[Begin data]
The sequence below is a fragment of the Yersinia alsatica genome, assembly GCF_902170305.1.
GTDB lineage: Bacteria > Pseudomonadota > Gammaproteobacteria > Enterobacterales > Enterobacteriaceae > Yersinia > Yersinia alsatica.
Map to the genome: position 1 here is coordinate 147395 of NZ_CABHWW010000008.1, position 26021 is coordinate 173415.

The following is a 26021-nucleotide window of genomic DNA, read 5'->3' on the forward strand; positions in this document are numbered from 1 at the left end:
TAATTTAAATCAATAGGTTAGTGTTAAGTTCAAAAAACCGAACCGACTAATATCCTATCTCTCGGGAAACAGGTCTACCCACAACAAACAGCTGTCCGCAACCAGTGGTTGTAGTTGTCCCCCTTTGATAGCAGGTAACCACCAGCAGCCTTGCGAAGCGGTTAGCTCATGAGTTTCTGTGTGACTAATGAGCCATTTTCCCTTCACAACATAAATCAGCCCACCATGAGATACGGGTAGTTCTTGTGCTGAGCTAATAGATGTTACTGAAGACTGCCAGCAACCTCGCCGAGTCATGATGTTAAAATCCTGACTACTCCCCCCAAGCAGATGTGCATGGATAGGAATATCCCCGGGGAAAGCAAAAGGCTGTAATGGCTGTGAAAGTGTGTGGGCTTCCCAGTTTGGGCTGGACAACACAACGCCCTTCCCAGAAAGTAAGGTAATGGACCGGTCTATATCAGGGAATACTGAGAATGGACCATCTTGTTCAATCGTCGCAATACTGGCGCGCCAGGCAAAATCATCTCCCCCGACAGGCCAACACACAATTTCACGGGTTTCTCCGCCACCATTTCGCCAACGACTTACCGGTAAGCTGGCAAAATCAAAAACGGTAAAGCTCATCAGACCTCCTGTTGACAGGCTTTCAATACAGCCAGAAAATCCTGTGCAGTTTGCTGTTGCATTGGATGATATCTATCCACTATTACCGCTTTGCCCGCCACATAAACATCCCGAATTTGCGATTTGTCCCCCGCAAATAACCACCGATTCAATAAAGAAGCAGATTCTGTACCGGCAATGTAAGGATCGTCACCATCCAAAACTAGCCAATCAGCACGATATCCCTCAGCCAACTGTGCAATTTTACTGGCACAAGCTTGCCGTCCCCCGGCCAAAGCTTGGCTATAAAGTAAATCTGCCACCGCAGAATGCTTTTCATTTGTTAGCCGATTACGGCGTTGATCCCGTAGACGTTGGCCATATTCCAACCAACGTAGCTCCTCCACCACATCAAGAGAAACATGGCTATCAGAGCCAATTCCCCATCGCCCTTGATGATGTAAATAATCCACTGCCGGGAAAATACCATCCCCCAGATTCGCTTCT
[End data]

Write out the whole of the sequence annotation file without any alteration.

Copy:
The sequence below is a fragment of the Yersinia alsatica genome, assembly GCF_902170305.1.
GTDB lineage: Bacteria > Pseudomonadota > Gammaproteobacteria > Enterobacterales > Enterobacteriaceae > Yersinia > Yersinia alsatica.
Map to the genome: position 1 here is coordinate 147395 of NZ_CABHWW010000008.1, position 26021 is coordinate 173415.

The following is a 26021-nucleotide window of genomic DNA, read 5'->3' on the forward strand; positions in this document are numbered from 1 at the left end:
TAATTTAAATCAATAGGTTAGTGTTAAGTTCAAAAAACCGAACCGACTAATATCCTATCTCTCGGGAAACAGGTCTACCCACAACAAACAGCTGTCCGCAACCAGTGGTTGTAGTTGTCCCCCTTTGATAGCAGGTAACCACCAGCAGCCTTGCGAAGCGGTTAGCTCATGAGTTTCTGTGTGACTAATGAGCCATTTTCCCTTCACAACATAAATCAGCCCACCATGAGATACGGGTAGTTCTTGTGCTGAGCTAATAGATGTTACTGAAGACTGCCAGCAACCTCGCCGAGTCATGATGTTAAAATCCTGACTACTCCCCCCAAGCAGATGTGCATGGATAGGAATATCCCCGGGGAAAGCAAAAGGCTGTAATGGCTGTGAAAGTGTGTGGGCTTCCCAGTTTGGGCTGGACAACACAACGCCCTTCCCAGAAAGTAAGGTAATGGACCGGTCTATATCAGGGAATACTGAGAATGGACCATCTTGTTCAATCGTCGCAATACTGGCGCGCCAGGCAAAATCATCTCCCCCGACAGGCCAACACACAATTTCACGGGTTTCTCCGCCACCATTTCGCCAACGACTTACCGGTAAGCTGGCAAAATCAAAAACGGTAAAGCTCATCAGACCTCCTGTTGACAGGCTTTCAATACAGCCAGAAAATCCTGTGCAGTTTGCTGTTGCATTGGATGATATCTATCCACTATTACCGCTTTGCCCGCCACATAAACATCCCGAATTTGCGATTTGTCCCCCGCAAATAACCACCGATTCAATAAAGAAGCAGATTCTGTACCGGCAATGTAAGGATCGTCACCATCCAAAACTAGCCAATCAGCACGATATCCCTCAGCCAACTGTGCAATTTTACTGGCACAAGCTTGCCGTCCCCCGGCCAAAGCTTGGCTATAAAGTAAATCTGCCACCGCAGAATGCTTTTCATTTGTTAGCCGATTACGGCGTTGATCCCGTAGACGTTGGCCATATTCCAACCAACGTAGCTCCTCCACCACATCAAGAGAAACATGGCTATCAGAGCCAATTCCCCATCGCCCTTGATGATGTAAATAATCCACTGCCGGGAAAATACCATCCCCCAGATTCGCTTCT